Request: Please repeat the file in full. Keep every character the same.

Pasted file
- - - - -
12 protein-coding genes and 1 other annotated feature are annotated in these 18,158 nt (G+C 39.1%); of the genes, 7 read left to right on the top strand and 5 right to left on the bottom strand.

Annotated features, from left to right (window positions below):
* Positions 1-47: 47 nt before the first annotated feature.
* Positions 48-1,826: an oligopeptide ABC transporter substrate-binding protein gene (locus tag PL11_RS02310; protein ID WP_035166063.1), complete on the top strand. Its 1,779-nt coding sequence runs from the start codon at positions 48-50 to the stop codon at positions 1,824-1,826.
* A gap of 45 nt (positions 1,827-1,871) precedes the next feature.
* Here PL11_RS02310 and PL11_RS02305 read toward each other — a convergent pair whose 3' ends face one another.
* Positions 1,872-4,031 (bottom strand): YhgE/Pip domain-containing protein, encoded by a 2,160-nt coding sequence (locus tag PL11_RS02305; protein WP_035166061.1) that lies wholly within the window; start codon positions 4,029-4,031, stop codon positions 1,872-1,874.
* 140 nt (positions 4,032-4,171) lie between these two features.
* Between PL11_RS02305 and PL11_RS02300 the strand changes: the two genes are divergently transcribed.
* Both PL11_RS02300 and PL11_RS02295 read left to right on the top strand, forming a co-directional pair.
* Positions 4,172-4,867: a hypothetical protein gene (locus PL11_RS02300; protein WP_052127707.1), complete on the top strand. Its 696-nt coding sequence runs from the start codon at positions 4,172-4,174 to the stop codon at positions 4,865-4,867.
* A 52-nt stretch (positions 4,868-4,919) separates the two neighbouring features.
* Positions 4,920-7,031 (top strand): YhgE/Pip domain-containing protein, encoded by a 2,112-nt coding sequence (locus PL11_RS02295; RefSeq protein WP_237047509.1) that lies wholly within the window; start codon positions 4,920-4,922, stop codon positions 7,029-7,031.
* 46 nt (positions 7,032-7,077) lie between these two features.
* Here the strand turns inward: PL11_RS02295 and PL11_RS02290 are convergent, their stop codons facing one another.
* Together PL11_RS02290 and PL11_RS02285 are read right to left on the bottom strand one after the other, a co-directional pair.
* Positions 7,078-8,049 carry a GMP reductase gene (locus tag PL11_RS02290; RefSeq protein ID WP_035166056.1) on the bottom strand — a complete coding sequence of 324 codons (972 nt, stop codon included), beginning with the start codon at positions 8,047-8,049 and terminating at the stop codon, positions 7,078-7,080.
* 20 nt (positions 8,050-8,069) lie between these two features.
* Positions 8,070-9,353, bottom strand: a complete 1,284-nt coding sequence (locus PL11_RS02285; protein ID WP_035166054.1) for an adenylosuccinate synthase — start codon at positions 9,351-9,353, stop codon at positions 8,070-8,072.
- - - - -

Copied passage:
12 protein-coding genes and 1 other annotated feature are annotated in these 18,158 nt (G+C 39.1%); of the genes, 7 read left to right on the top strand and 5 right to left on the bottom strand.

Annotated features, from left to right (window positions below):
* Positions 1-47: 47 nt before the first annotated feature.
* Positions 48-1,826: an oligopeptide ABC transporter substrate-binding protein gene (locus tag PL11_RS02310; protein ID WP_035166063.1), complete on the top strand. Its 1,779-nt coding sequence runs from the start codon at positions 48-50 to the stop codon at positions 1,824-1,826.
* A gap of 45 nt (positions 1,827-1,871) precedes the next feature.
* Here PL11_RS02310 and PL11_RS02305 read toward each other — a convergent pair whose 3' ends face one another.
* Positions 1,872-4,031 (bottom strand): YhgE/Pip domain-containing protein, encoded by a 2,160-nt coding sequence (locus tag PL11_RS02305; protein WP_035166061.1) that lies wholly within the window; start codon positions 4,029-4,031, stop codon positions 1,872-1,874.
* 140 nt (positions 4,032-4,171) lie between these two features.
* Between PL11_RS02305 and PL11_RS02300 the strand changes: the two genes are divergently transcribed.
* Both PL11_RS02300 and PL11_RS02295 read left to right on the top strand, forming a co-directional pair.
* Positions 4,172-4,867: a hypothetical protein gene (locus PL11_RS02300; protein WP_052127707.1), complete on the top strand. Its 696-nt coding sequence runs from the start codon at positions 4,172-4,174 to the stop codon at positions 4,865-4,867.
* A 52-nt stretch (positions 4,868-4,919) separates the two neighbouring features.
* Positions 4,920-7,031 (top strand): YhgE/Pip domain-containing protein, encoded by a 2,112-nt coding sequence (locus PL11_RS02295; RefSeq protein WP_237047509.1) that lies wholly within the window; start codon positions 4,920-4,922, stop codon positions 7,029-7,031.
* 46 nt (positions 7,032-7,077) lie between these two features.
* Here the strand turns inward: PL11_RS02295 and PL11_RS02290 are convergent, their stop codons facing one another.
* Together PL11_RS02290 and PL11_RS02285 are read right to left on the bottom strand one after the other, a co-directional pair.
* Positions 7,078-8,049 carry a GMP reductase gene (locus tag PL11_RS02290; RefSeq protein ID WP_035166056.1) on the bottom strand — a complete coding sequence of 324 codons (972 nt, stop codon included), beginning with the start codon at positions 8,047-8,049 and terminating at the stop codon, positions 7,078-7,080.
* 20 nt (positions 8,050-8,069) lie between these two features.
* Positions 8,070-9,353, bottom strand: a complete 1,284-nt coding sequence (locus PL11_RS02285; protein ID WP_035166054.1) for an adenylosuccinate synthase — start codon at positions 9,351-9,353, stop codon at positions 8,070-8,072.